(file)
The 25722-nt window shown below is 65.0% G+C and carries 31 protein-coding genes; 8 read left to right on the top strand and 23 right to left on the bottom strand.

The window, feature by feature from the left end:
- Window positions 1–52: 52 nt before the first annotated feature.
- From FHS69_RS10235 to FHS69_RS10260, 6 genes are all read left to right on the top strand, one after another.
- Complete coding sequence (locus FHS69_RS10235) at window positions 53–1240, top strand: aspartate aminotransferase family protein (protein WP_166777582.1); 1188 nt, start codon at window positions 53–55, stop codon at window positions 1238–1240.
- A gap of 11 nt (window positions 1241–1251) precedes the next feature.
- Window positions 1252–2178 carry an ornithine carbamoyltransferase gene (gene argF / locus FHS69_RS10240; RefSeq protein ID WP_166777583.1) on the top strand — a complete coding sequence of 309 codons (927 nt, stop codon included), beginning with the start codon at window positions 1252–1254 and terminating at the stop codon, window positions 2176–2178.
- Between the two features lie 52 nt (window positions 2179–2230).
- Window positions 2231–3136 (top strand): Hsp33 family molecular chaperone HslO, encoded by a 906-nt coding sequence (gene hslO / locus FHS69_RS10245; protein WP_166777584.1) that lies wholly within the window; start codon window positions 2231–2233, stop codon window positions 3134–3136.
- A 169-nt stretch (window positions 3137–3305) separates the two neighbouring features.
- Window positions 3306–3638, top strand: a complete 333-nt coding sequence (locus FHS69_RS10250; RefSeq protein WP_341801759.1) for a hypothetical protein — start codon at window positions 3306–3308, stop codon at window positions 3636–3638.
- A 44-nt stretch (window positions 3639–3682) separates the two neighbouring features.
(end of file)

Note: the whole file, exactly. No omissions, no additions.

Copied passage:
The 25722-nt window shown below is 65.0% G+C and carries 31 protein-coding genes; 8 read left to right on the top strand and 23 right to left on the bottom strand.

The window, feature by feature from the left end:
- Window positions 1–52: 52 nt before the first annotated feature.
- From FHS69_RS10235 to FHS69_RS10260, 6 genes are all read left to right on the top strand, one after another.
- Complete coding sequence (locus FHS69_RS10235) at window positions 53–1240, top strand: aspartate aminotransferase family protein (protein WP_166777582.1); 1188 nt, start codon at window positions 53–55, stop codon at window positions 1238–1240.
- A gap of 11 nt (window positions 1241–1251) precedes the next feature.
- Window positions 1252–2178 carry an ornithine carbamoyltransferase gene (gene argF / locus FHS69_RS10240; RefSeq protein ID WP_166777583.1) on the top strand — a complete coding sequence of 309 codons (927 nt, stop codon included), beginning with the start codon at window positions 1252–1254 and terminating at the stop codon, window positions 2176–2178.
- Between the two features lie 52 nt (window positions 2179–2230).
- Window positions 2231–3136 (top strand): Hsp33 family molecular chaperone HslO, encoded by a 906-nt coding sequence (gene hslO / locus FHS69_RS10245; protein WP_166777584.1) that lies wholly within the window; start codon window positions 2231–2233, stop codon window positions 3134–3136.
- A 169-nt stretch (window positions 3137–3305) separates the two neighbouring features.
- Window positions 3306–3638, top strand: a complete 333-nt coding sequence (locus FHS69_RS10250; RefSeq protein WP_341801759.1) for a hypothetical protein — start codon at window positions 3306–3308, stop codon at window positions 3636–3638.
- A 44-nt stretch (window positions 3639–3682) separates the two neighbouring features.